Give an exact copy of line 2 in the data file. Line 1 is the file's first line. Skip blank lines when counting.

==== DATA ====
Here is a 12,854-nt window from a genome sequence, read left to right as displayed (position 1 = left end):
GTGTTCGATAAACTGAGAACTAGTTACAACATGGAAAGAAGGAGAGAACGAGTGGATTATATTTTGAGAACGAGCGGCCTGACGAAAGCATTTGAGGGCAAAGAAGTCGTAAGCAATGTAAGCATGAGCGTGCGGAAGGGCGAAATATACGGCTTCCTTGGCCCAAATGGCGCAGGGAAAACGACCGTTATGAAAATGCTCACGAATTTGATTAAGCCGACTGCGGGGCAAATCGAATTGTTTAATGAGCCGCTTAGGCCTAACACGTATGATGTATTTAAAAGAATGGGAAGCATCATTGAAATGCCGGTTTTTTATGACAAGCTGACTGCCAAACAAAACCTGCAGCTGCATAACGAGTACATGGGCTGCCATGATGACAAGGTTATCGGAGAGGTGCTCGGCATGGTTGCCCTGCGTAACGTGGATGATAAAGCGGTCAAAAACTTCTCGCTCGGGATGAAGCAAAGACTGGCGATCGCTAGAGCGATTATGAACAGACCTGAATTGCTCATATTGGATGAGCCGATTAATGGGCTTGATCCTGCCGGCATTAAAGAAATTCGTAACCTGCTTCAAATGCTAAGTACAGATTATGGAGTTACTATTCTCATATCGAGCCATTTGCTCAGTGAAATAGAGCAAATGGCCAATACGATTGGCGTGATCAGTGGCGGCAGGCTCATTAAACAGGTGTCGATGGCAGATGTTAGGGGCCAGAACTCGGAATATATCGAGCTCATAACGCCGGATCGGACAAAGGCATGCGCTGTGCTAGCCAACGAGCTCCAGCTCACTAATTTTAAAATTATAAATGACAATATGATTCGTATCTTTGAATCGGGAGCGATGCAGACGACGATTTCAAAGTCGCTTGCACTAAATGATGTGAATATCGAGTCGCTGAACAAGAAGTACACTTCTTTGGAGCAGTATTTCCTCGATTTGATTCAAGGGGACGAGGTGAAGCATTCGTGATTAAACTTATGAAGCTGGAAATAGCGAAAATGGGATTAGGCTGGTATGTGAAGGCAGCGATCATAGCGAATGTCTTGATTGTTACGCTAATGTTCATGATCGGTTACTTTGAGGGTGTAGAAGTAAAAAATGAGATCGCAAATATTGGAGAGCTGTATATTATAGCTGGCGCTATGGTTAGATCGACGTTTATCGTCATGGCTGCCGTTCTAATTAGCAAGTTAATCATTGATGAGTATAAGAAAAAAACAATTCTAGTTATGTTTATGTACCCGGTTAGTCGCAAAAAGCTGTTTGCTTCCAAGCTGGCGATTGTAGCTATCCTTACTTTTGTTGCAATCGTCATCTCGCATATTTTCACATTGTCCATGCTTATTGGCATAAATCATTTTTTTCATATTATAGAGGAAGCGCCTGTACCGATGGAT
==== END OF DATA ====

GTGTTCGATAAACTGAGAACTAGTTACAACATGGAAAGAAGGAGAGAACGAGTGGATTATATTTTGAGAACGAGCGGCCTGACGAAAGCATTTGAGGGCAAAGAAGTCGTAAGCAATGTAAGCATGAGCGTGCGGAAGGGCGAAATATACGGCTTCCTTGGCCCAAATGGCGCAGGGAAAACGACCGTTATGAAAATGCTCACGAATTTGATTAAGCCGACTGCGGGGCAAATCGAATTGTTTAATGAGCCGCTTAGGCCTAACACGTATGATGTATTTAAAAGAATGGGAAGCATCATTGAAATGCCGGTTTTTTATGACAAGCTGACTGCCAAACAAAACCTGCAGCTGCATAACGAGTACATGGGCTGCCATGATGACAAGGTTATCGGAGAGGTGCTCGGCATGGTTGCCCTGCGTAACGTGGATGATAAAGCGGTCAAAAACTTCTCGCTCGGGATGAAGCAAAGACTGGCGATCGCTAGAGCGATTATGAACAGACCTGAATTGCTCATATTGGATGAGCCGATTAATGGGCTTGATCCTGCCGGCATTAAAGAAATTCGTAACCTGCTTCAAATGCTAAGTACAGATTATGGAGTTACTATTCTCATATCGAGCCATTTGCTCAGTGAAATAGAGCAAATGGCCAATACGATTGGCGTGATCAGTGGCGGCAGGCTCATTAAACAGGTGTCGATGGCAGATGTTAGGGGCCAGAACTCGGAATATATCGAGCTCATAACGCCGGATCGGACAAAGGCATGCGCTGTGCTAGCCAACGAGCTCCAGCTCACTAATTTTAAAATTATAAATGACAATATGATTCGTATCTTTGAATCGGGAGCGATGCAGACGACGATTTCAAAGTCGCTTGCACTAAATGATGTGAATATCGAGTCGCTGAACAAGAAGTACACTTCTTTGGAGCAGTATTTCCTCGATTTGATTCAAGGGGACGAGGTGAAGCATTCGTGATTAAACTTATGAAGCTGGAAATAGCGAAAATGGGATTAGGCTGGTATGTGAAGGCAGCGATCATAGCGAATGTCTTGATTGTTACGCTAATGTTCATGATCGGTTACTTTGAGGGTGTAGAAGTAAAAAATGAGATCGCAAATATTGGAGAGCTGTATATTATAGCTGGCGCTATGGTTAGATCGACGTTTATCGTCATGGCTGCCGTTCTAATTAGCAAGTTAATCATTGATGAGTATAAGAAAAAAACAATTCTAGTTATGTTTATGTACCCGGTTAGTCGCAAAAAGCTGTTTGCTTCCAAGCTGGCGATTGTAGCTATCCTTACTTTTGTTGCAATCGTCATCTCGCATATTTTCACATTGTCCATGCTTATTGGCATAAATCATTTTTTTCATATTATAGAGGAAGCGCCTGTACCGATGGAT